Imprecise probabilistic estimation of design floods with epistemic uncertainties
Water Resources Research
American Geophysical Union (AGU)
An imprecise probabilistic framework for design flood estimation is proposed on the basis of the Dempster-Shafer theory to handle different epistemic uncertainties from data, probability distribution functions and probability distribution parameters. These uncertainties are incorporated in cost-benefit analysis to generate the lower and upper bounds of the total cost for flood control, thus presenting improved information for decision making on design floods. Within the total cost bounds, a new robustness criterion is proposed to select a design flood that can tolerate higher levels of uncertainty. A variance decomposition approach is used to quantify individual and interactive impacts of the uncertainty sources on total cost. Results from three case studies, with 127-, 104- and 54-year flood data sets respectively, show that the imprecise probabilistic approach effectively combines aleatory and epistemic uncertainties from the various sources and provides upper and lower bounds of the total cost. Between the total cost and the robustness of design floods, a clear trade-off which is beyond the information that can be provided by the conventional minimum cost criterion is identified. The interactions among data, distributions and parameters have a much higher contribution than parameters to the estimate of the total cost. It is found that the contributions of the various uncertainty sources and their interactions vary with different flood magnitude, but remain roughly the same with different return periods. This study demonstrates that the proposed methodology can effectively incorporate epistemic uncertainties in cost-benefit analysis of design floods.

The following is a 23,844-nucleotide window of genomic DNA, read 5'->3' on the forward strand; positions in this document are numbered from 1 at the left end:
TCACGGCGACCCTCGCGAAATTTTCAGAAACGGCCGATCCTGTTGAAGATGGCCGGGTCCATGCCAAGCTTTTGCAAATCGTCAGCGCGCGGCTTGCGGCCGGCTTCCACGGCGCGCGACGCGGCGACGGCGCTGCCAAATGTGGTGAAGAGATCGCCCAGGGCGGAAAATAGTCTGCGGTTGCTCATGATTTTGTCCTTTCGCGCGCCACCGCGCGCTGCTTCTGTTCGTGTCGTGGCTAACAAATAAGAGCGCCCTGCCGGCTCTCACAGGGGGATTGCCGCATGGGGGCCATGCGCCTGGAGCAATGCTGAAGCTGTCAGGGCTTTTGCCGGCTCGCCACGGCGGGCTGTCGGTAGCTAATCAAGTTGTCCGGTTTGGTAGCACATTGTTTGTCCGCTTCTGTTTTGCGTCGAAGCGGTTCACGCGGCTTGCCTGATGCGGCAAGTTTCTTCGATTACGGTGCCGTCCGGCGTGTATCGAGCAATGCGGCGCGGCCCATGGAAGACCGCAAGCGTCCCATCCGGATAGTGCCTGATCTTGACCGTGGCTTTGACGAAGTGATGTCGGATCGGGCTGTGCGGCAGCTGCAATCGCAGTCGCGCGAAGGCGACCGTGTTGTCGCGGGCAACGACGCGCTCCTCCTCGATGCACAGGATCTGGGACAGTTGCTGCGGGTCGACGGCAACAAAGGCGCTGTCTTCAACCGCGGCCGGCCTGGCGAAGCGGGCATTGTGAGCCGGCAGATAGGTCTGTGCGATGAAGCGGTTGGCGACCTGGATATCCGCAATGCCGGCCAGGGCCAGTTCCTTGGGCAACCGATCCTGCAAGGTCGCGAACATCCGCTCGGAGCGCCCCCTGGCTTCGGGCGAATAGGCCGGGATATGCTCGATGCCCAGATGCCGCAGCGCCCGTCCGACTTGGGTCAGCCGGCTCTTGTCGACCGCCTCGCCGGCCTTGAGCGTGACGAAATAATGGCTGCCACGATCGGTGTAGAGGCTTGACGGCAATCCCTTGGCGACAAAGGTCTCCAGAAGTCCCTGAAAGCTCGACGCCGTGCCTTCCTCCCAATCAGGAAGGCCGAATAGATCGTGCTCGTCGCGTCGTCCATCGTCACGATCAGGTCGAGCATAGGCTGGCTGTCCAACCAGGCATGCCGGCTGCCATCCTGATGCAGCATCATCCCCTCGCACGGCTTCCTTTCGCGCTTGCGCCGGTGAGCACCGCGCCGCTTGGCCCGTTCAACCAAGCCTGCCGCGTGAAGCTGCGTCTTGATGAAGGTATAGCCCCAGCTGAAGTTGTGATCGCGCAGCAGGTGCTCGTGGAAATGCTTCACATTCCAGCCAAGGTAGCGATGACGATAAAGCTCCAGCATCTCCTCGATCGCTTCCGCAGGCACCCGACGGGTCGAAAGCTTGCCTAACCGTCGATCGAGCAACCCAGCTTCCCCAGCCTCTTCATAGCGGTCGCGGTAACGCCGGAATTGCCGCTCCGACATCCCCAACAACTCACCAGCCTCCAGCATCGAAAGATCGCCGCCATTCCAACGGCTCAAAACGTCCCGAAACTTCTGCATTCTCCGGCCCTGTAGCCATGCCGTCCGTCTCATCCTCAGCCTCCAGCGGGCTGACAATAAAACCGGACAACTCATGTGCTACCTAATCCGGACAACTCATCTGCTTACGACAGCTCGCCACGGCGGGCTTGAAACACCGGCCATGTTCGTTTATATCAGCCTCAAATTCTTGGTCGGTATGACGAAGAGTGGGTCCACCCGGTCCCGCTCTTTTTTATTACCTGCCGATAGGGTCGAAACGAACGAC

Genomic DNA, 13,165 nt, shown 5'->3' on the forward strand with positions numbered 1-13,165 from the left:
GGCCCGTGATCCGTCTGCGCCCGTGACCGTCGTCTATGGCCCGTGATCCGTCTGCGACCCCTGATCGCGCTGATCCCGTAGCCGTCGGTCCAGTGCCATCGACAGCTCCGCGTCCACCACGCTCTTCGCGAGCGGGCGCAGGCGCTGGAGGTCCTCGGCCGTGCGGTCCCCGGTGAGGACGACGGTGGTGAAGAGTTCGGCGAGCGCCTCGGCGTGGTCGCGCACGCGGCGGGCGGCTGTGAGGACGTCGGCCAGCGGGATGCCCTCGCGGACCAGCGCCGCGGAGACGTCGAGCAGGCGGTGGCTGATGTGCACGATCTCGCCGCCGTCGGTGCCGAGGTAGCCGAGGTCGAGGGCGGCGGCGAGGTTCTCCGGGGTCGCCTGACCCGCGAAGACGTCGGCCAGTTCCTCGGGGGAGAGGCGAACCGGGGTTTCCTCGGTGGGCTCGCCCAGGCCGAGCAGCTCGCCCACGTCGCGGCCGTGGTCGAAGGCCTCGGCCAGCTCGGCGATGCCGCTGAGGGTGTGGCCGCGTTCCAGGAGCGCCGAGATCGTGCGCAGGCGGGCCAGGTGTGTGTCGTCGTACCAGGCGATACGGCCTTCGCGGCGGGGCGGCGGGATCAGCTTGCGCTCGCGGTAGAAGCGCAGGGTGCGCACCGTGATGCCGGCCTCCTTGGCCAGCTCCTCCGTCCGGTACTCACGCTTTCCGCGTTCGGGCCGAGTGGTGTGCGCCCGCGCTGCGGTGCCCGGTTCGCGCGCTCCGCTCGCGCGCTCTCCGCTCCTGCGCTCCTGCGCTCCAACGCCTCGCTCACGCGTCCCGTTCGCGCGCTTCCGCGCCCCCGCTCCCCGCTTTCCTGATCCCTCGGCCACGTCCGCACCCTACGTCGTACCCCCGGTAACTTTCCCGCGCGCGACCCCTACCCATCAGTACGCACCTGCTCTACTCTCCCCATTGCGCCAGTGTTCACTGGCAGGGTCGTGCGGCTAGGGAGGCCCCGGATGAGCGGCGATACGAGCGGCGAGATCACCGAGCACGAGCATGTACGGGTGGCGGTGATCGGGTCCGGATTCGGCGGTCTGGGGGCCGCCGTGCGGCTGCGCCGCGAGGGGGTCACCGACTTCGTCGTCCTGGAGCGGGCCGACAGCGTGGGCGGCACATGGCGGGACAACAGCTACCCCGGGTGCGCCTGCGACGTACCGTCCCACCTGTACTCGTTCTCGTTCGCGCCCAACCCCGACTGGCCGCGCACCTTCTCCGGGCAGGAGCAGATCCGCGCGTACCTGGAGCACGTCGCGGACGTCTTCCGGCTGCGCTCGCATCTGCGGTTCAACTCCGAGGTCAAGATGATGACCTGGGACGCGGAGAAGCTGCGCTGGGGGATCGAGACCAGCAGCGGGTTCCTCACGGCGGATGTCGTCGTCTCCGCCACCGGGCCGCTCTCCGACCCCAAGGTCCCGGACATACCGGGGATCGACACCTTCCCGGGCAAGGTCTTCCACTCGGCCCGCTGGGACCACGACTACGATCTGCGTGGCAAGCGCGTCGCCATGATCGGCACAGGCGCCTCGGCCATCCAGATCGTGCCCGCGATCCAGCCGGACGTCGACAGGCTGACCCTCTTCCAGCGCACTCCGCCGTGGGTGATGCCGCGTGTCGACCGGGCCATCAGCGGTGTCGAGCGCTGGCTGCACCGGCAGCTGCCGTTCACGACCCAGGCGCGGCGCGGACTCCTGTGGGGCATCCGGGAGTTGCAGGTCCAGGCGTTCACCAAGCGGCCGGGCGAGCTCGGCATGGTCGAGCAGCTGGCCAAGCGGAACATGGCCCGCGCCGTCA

This study was supported by the National Natural Science Foundation of China (Grant No. 51320105010 and 51279021). The first author gratefully acknowledges the financial support provided by the China Scholarship Council. The authors are deeply indebted to editors, Dr Francesco Serinaldi and another anonymous reviewer for their valuable time and constructive suggestions that greatly improved the quality of this paper. The data of Three Gorges were obtained from the China Three Gorges Corporation. The data of Biliu were obtained from the Biliu reservoir administration. The data of Harbin were obtained from the Harbin hydrology bureau. These data are available as in Supporting Information Data Set which includes Data Set S1, Data Set S2 and Data Set S3. Data Set S1 corresponds to Three Gorges; Data Set S2 corresponds to Biliu; Data Set S3 corresponds to Harbin.
This is the author accepted manuscript. The final version is available from the publisher via the DOI in this record.